Black History Month Events at the U of M
The Goldstein Museum of Design’s latest exhibition, The Soil and The Story, celebrates Black Soilship in the Black Belt by highlighting 12 farms researched in the last three years across Maryland, Virginia, the Carolinas, Alabama, Mississippi, Louisiana, and Texas.
There is no U.S. agricultural history without the expertise and labor of Black people. Black farmers, horticulturists, scientists, and inventors have revolutionized the way our agricultural system functions. During the Great Migration six million Black people moved north and west to escape racial violence, economic and educational disadvantage, and the oppression of Jim Crow laws. But many Black farmers remained. They liberate and heal both themselves and the soil by incorporating ancestral African traditions and indigenous land knowledge. The voices of Black farmers are essential to the knowledge and practices of U.S. soil health today and the design of systems and policies for the future.
Exhibition | The Everlasting Legacy of MLK - A Peace of My Mind
January 25 – March 17
Second Floor Gallery, Coffman Memorial Union
Dr. Martin Luther King Jr. was one of the most influential social activists who led the civil rights movement in the United States from the mid-1950s until his untimely death in 1968. His life was unfortunately cut short, however the legacy he left is everlasting. He continues to inspire generations of people still to this day This exhibition was created by the organization A Peace of My Mind; a multimedia arts project. They set up their studio at the University of Minnesota and asked, “How is Dr. King’s legacy crucial and relevant today?”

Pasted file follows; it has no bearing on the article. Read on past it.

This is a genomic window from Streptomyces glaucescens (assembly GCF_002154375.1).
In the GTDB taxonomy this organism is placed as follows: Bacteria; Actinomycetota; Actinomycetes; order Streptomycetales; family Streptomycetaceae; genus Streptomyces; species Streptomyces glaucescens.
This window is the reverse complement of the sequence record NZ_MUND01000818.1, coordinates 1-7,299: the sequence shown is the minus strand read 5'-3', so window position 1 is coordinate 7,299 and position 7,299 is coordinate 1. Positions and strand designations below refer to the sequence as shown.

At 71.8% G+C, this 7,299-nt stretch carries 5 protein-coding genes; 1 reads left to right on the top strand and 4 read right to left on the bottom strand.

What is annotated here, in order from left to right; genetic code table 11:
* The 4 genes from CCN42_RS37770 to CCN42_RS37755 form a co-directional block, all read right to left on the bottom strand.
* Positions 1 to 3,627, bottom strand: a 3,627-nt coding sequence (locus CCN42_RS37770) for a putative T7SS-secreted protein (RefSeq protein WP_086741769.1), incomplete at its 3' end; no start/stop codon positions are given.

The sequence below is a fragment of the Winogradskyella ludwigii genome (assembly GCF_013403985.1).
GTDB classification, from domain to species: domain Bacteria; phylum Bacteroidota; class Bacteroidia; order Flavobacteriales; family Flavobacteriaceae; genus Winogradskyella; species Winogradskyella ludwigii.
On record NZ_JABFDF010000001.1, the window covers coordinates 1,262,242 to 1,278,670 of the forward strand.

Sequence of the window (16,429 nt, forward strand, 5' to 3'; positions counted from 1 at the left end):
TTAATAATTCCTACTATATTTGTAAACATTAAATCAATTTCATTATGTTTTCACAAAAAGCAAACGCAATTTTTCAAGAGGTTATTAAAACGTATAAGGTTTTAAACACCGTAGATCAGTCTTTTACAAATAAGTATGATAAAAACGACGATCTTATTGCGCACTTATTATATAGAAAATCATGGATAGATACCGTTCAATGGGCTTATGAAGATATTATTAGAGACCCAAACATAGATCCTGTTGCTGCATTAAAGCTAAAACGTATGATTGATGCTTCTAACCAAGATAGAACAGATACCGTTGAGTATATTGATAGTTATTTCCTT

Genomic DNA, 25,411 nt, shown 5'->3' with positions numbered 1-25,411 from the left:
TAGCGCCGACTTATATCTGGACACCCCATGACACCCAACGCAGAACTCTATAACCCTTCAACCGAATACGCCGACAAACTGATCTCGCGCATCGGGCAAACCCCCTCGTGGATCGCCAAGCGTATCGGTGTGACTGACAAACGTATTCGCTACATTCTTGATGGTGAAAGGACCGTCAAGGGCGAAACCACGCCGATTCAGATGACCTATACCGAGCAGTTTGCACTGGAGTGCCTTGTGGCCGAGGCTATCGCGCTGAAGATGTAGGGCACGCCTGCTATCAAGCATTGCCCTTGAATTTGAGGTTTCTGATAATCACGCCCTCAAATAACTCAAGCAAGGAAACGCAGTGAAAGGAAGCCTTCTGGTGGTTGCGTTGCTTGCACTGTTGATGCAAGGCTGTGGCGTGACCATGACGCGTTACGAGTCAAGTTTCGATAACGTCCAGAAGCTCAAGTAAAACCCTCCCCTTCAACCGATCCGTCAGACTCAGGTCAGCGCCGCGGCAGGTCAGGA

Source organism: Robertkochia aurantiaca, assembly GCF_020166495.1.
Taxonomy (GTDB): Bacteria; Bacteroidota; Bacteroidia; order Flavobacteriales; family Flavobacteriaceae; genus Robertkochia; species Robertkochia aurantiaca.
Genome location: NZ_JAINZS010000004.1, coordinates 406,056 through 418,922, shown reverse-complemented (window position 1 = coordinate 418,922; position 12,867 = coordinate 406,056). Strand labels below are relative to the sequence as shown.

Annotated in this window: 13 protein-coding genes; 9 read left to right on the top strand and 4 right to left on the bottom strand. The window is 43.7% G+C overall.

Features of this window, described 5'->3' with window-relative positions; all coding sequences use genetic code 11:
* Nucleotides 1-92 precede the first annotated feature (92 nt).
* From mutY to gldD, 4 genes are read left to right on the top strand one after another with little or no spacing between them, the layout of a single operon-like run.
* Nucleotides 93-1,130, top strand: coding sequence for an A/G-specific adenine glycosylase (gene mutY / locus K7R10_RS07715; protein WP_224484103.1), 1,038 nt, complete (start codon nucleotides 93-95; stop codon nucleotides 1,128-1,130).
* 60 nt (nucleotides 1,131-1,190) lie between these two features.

Black History Month Kickoff
Thursday, February 1, 5:30–8 p.m.
The Whole Music Club
Join the Twin Cities Black Student Union for a night of performances, games, delicious food, and a chance to win prizes!
Premiere Screening of Hope in the Struggle
Monday, February 12, 6:30 p.m.
Cowles Auditorium, Humphrey School of Public Affairs
This event is being held in person and is open to everyone, but registration is required.
Returning to the halls of the Humphrey School of Public Affairs, where Dr. Josie Johnson left her mark as a senior fellow, Twin Cities PBS (TPT) will be hosting a premiere screening of “Hope in the Struggle” at the Cowles Auditorium on Monday, February 12 at 6:30 pm. The documentary showcases the life and work of Dr. Josie Johnson, a prominent civil rights activist both in Minnesota and nationwide. From lobbying for fair housing legislation in Minnesota to being part of the March on Washington to serving as the first Black person on the University of Minnesota’s Board of Regents, Josie’s story is one of perseverance, hope, and an unwavering commitment to serving and bettering her community. Join Executive Producer Daniel Bergin and members of Dr. Johnson’s family for a conversation after the film. Co-hosted by Twin Cities PBS and the Humphrey School.
Empowering Minds: Elevating Black Wellness
Thursday, February 29, 11 a.m.–2 p.m.
Hybrid event: Urban Research and Outreach-Engagement Center (UROC) and Zoom
To celebrate Black History Month, Extension’s African American Affinity Group will host an event with the theme “Empowering Minds: Elevating Black Wellness.” The event will be catered and feature performances as well as several guest speakers. All are welcome to attend, but you must RSVP.